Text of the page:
What is Fair Use?
The current copyright law, while giving the owner of the copyright the exclusive right to reproduce and distribute the work, has one exception to these exclusive rights: the "fair use exception." The purpose of the fair use exemption was created to allow students, scholars, and critics the right to reference a copyrighted work in their own scholarship, teaching, and critiques without fear of litigation.
The fair use exception permits the reproduction of portions of copyrighted works without the copyright owner's permission, but only under very limited circumstances. The Fair Use Doctrine was added to the Copyright Act of 1976 and was based on a history of judicial decisions that recognized that unauthorized use of copyrighted materials were "fair uses." Unfortunately, Section 107 is not specific, and fair use should be examined on a case by case basis.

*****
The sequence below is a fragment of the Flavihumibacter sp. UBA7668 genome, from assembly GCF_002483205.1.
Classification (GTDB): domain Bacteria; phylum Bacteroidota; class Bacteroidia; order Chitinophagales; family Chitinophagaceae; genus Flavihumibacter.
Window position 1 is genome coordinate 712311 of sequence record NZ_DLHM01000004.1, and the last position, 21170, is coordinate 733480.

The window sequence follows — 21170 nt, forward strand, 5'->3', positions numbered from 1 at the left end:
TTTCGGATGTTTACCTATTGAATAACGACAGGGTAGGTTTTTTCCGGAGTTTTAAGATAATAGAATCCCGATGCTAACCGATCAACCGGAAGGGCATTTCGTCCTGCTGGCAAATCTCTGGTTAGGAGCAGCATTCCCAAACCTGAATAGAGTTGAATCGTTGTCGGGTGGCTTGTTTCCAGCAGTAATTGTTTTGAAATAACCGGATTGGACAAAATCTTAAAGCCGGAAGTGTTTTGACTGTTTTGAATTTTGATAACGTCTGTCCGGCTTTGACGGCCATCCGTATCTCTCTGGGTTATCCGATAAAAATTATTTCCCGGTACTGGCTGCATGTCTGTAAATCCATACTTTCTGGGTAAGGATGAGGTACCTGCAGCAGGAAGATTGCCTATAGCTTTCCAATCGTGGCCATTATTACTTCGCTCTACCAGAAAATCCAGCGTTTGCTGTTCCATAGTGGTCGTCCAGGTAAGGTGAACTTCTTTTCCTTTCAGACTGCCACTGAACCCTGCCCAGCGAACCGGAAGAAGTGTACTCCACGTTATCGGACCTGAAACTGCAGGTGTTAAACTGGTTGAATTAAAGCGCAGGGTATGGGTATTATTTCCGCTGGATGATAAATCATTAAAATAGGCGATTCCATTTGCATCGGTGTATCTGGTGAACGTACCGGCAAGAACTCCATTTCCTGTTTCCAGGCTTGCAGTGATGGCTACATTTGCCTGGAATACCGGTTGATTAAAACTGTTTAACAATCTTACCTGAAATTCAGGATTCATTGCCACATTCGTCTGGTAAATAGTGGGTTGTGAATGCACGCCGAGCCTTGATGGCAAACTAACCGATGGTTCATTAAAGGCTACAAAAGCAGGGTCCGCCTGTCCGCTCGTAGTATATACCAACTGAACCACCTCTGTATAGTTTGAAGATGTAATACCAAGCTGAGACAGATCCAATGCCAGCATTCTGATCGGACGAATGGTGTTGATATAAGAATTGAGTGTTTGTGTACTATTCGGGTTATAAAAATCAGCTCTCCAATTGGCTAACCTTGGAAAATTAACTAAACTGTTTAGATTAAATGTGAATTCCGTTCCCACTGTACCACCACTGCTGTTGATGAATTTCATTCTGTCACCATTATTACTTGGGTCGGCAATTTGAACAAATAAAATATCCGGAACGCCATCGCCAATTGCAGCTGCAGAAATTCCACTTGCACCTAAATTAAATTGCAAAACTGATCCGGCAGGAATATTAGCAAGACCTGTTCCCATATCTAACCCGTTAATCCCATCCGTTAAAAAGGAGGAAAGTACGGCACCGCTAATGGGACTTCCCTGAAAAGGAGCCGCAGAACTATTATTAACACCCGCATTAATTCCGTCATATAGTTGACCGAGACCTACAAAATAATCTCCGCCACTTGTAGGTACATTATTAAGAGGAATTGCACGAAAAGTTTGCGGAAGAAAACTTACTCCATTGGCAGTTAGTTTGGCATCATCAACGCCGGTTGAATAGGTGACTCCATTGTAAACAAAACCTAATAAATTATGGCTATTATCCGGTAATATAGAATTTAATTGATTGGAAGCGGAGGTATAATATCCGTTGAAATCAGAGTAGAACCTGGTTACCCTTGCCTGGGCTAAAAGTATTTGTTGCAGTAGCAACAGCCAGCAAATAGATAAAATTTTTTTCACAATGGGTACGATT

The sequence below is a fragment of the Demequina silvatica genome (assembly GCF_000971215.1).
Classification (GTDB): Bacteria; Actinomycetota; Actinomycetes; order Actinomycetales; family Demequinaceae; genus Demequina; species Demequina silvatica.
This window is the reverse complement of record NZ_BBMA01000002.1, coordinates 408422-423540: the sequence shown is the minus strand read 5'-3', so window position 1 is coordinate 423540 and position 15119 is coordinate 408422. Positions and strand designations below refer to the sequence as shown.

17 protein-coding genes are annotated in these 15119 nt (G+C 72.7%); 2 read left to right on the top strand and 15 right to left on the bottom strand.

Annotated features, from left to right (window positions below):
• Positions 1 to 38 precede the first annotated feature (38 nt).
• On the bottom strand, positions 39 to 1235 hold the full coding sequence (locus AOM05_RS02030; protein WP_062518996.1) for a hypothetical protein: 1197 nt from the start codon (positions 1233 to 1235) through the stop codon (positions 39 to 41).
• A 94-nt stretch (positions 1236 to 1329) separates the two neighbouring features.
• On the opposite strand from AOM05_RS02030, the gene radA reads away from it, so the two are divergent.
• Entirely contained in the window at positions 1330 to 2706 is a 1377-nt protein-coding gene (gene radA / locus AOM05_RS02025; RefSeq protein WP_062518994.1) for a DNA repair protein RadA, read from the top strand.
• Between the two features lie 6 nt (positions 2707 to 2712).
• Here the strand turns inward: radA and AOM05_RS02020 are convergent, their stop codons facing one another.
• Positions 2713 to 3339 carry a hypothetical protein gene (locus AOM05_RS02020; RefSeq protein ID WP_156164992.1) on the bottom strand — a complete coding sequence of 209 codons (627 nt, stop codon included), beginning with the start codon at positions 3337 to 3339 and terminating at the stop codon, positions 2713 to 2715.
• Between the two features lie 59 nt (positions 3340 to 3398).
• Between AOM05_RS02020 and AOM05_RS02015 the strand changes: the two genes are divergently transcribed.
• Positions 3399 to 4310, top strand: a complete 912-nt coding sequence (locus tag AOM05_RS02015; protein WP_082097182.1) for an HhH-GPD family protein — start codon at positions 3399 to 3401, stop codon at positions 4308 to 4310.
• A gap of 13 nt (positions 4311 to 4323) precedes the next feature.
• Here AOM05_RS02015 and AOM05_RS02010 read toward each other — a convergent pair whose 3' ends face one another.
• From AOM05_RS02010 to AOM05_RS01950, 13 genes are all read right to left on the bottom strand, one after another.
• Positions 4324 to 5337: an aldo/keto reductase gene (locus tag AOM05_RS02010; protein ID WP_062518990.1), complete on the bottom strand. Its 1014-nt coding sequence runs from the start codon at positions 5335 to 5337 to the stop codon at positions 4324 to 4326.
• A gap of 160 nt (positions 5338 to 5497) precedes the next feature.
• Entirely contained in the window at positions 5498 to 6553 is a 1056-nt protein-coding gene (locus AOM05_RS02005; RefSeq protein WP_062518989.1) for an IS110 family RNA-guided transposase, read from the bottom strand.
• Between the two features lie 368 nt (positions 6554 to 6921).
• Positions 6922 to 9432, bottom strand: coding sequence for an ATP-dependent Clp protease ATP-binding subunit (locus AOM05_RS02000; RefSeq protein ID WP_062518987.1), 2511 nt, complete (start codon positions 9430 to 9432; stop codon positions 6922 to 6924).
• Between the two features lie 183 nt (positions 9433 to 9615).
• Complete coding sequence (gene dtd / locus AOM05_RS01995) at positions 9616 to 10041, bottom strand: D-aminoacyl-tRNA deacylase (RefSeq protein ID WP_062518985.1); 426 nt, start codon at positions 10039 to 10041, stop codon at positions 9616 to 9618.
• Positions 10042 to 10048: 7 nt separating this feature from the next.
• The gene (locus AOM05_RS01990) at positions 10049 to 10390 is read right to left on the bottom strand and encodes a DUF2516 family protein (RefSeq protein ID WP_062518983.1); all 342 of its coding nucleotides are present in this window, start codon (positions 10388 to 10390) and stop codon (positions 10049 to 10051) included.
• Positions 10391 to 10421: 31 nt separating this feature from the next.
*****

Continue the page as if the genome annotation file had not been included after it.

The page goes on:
While there is no one right answer as to what constitutes "fair use," the copyright law lists four factors that are meant to guide you in using copyrighted materials. These four factors are considered in all fair use evaluations and you should make an effort to comply with these factors:
The distinction between fair use and infringement may be unclear and not easily defined. There is no specific number of words, lines, or notes that may safely be taken without permission.